Firms drawn to ambitious green initiative
A far-sighted environmental project in the oil rich state of Abu Dhabi has attracted the attention of Swiss sustainable energy specialists.
The multi-billion dollar Masdar Initiative combines a carbon neutral city, a global research network and a venture capital fund. Swiss bank Credit Suisse is a major sponsor with other firms queuing up for a piece of the action.
Two such companies will display their capabilities in the United Arab Emirate that hosts the world's largest interdisciplinary energy summit starting on Monday.
Masdar, meaning "the source", was launched in 2006 by the Crown prince of Abu Dhabi, Sheikh Mohammad bin Zayed Al Nahyan. Although Abu Dhabi is sitting on around 10 per cent of the world's crude oil reserves, the Emirate has started preparing for the post fossil-fuel age.
The project has already attracted international acclaim and picked up a prize last year at the first World Clean Energy Award ceremony in Basel. And its plan for an energy-neutral city was backed last week by the Swiss-based World Wide Fund for Nature (WWF).
Credit Suisse is one of three organisations to set up a $250 million (SFr275 million) Masdar Clean Tech Fund, offering venture capital to promising early-stage companies. The bank is also principal sponsor of the World Future Energy Summit.
"It is the first time an oil rich country has made such a move on the environmental side - it is a very innovative flagship project," Bernd Schanzenbächer, co-head of the bank's Environmental Business group told swissinfo.
"We see an increasing scarcity of natural resources – be it water or fossil fuels – and this calls for new technology that increases the efficient use of such resources. This in turn generates huge investment opportunities."
The United Nations last year said investments in the sustainable energy sector increased to $70.9 billion in 2006, an increase of 43 percent from the previous year.
Monday will see the start of the three-day energy summit that will hear from 80 speakers, including government ministers, energy company executives and environmental experts.
The event is expected to attract 4,000 guests and will provide a showcase for some 2,000 companies in the sustainable energy sector to show off their wares.
Two of those firms are the Swiss-based Geberit, a world leader in water management systems, and South Pole Carbon Asset Management which supports carbon emission reduction projects around the world.
Geberit believes it is ideally positioned to play a part in the ambitious carbon neutral city project scheduled to be built in the Abu Dhabi desert within the next seven years.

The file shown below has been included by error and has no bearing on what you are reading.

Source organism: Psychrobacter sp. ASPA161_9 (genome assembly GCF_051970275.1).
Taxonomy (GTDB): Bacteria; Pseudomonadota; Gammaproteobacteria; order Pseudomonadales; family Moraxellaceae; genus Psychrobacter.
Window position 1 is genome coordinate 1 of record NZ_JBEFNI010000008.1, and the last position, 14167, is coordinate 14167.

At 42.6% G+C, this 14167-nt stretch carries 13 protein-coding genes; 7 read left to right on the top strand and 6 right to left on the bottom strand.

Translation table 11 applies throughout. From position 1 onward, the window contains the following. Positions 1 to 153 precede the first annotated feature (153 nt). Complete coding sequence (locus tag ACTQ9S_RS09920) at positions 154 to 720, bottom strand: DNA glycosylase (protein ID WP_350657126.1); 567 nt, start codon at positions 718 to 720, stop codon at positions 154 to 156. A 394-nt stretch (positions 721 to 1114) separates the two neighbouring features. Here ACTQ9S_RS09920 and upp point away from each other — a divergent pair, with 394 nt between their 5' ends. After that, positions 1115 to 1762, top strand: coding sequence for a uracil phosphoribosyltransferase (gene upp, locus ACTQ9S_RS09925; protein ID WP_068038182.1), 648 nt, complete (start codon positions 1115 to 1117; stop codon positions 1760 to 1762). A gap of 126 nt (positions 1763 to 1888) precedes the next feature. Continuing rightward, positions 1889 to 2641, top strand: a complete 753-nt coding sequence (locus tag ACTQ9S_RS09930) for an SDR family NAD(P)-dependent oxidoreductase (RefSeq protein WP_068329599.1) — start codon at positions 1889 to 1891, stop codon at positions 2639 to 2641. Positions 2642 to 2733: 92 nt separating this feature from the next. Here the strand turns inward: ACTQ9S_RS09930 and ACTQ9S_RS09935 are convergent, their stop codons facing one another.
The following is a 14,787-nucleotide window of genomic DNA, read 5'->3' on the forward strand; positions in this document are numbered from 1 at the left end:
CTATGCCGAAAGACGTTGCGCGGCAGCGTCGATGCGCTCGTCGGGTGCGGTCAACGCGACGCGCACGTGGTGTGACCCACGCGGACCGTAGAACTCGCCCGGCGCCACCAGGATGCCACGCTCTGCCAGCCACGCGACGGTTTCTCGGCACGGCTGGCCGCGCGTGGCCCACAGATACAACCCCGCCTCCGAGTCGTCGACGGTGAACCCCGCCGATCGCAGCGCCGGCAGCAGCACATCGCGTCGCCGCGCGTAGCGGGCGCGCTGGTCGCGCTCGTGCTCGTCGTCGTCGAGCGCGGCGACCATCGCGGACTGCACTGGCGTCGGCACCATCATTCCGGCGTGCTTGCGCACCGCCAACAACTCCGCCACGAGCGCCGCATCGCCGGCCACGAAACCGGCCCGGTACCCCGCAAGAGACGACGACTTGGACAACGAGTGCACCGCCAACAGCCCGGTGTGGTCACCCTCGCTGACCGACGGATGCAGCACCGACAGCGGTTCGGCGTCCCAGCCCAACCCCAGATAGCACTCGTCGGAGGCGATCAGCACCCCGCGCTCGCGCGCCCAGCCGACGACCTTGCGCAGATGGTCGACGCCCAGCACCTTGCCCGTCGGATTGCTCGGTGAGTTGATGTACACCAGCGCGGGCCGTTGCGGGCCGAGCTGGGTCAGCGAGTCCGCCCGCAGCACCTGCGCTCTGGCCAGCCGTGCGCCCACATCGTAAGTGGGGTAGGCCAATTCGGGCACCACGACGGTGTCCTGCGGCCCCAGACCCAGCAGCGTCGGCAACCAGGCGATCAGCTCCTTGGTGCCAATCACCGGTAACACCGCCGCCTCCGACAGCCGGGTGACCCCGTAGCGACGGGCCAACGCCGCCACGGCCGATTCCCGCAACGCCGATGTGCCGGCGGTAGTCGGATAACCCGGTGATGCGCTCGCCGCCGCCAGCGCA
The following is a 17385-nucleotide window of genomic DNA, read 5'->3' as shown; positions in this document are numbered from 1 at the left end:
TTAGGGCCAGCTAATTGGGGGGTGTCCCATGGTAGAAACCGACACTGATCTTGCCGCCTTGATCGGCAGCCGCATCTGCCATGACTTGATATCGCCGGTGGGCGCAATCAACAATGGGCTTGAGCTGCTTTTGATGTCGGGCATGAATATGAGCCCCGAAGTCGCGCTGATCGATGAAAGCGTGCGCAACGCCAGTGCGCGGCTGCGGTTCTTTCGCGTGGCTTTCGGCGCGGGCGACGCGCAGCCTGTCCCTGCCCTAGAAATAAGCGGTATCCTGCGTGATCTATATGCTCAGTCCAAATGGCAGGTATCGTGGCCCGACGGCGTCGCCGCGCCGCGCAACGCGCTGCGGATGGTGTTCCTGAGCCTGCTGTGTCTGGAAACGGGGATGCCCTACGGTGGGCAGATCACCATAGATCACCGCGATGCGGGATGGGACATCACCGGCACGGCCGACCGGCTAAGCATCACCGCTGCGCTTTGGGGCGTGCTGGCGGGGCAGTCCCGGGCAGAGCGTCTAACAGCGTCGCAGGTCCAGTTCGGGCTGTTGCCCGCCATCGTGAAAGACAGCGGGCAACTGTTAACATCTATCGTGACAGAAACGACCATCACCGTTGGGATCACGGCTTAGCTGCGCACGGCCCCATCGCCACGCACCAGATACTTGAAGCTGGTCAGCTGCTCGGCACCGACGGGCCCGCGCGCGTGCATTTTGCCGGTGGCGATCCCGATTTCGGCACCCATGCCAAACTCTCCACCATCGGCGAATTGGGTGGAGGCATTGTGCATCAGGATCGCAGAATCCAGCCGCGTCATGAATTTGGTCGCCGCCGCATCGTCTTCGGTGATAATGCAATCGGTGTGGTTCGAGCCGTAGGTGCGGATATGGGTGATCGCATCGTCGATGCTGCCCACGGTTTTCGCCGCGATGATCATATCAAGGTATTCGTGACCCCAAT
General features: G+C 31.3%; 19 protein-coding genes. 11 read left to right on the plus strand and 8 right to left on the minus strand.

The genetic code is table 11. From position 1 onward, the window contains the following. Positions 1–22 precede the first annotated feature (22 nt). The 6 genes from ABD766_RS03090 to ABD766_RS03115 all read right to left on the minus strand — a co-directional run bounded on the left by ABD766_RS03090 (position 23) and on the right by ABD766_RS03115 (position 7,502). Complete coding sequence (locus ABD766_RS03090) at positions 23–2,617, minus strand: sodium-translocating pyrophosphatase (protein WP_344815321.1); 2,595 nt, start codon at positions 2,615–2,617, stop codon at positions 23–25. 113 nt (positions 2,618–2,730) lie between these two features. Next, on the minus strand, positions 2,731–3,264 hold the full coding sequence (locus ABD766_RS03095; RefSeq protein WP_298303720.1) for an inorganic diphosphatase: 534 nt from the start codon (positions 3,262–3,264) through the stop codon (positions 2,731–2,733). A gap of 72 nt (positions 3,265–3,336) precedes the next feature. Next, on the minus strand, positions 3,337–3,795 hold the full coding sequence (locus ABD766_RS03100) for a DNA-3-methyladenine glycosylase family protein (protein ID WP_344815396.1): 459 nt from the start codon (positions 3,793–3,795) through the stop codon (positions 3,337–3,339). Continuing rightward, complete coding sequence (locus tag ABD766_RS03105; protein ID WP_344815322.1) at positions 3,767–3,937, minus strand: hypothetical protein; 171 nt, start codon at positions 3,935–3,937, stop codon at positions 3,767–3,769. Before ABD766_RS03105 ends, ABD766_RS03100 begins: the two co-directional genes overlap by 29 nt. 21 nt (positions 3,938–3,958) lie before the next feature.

"Water is more and more of a megatrend with people already talking about water as being more important than oil," company spokesman Roman Sidler told swissinfo. "The Masdar zero energy city is a huge project and we could really contribute with our strengths in water saving and hygiene."
swissinfo, Matthew Allen
Abu Dhabi is one of the world's major oil producing states.
The United Arab Emirate is sitting on an estimated 10% of the world's crude oil reserves (92 billion barrels) and about 5% of gas reserves.
Oil supplies in Abu Dhabi are not expected to run dry for more than a century.
The price of oil reached $100 a barrel for the first time earlier this month.
The Masdar Initiative is run by the Abu Dhabi Future Energy Company, that is coordinating the various elements of the project.
These include a six square kilometre carbon neutral, waste free city powered by a 40-megawatt photovoltaic plant and wind farms. The city will provide facilities for the world's leading researchers and manufacturers in the sustainable energy sector, bringing them under one roof.
Masdar has also combined forces with some of the world's leading educational establishments, including the Massachusetts Institute of Technology (MIT), to offer Masters and PhD courses.
The World Future Energy Summit runs from January 21-23.
In compliance with the JTI standards
More: SWI swissinfo.ch certified by the Journalism Trust Initiative
Contributions under this article have been turned off. You can find an overview of ongoing debates with our journalists here. Please join us!
If you want to start a conversation about a topic raised in this article or want to report factual errors, email us at email@example.com.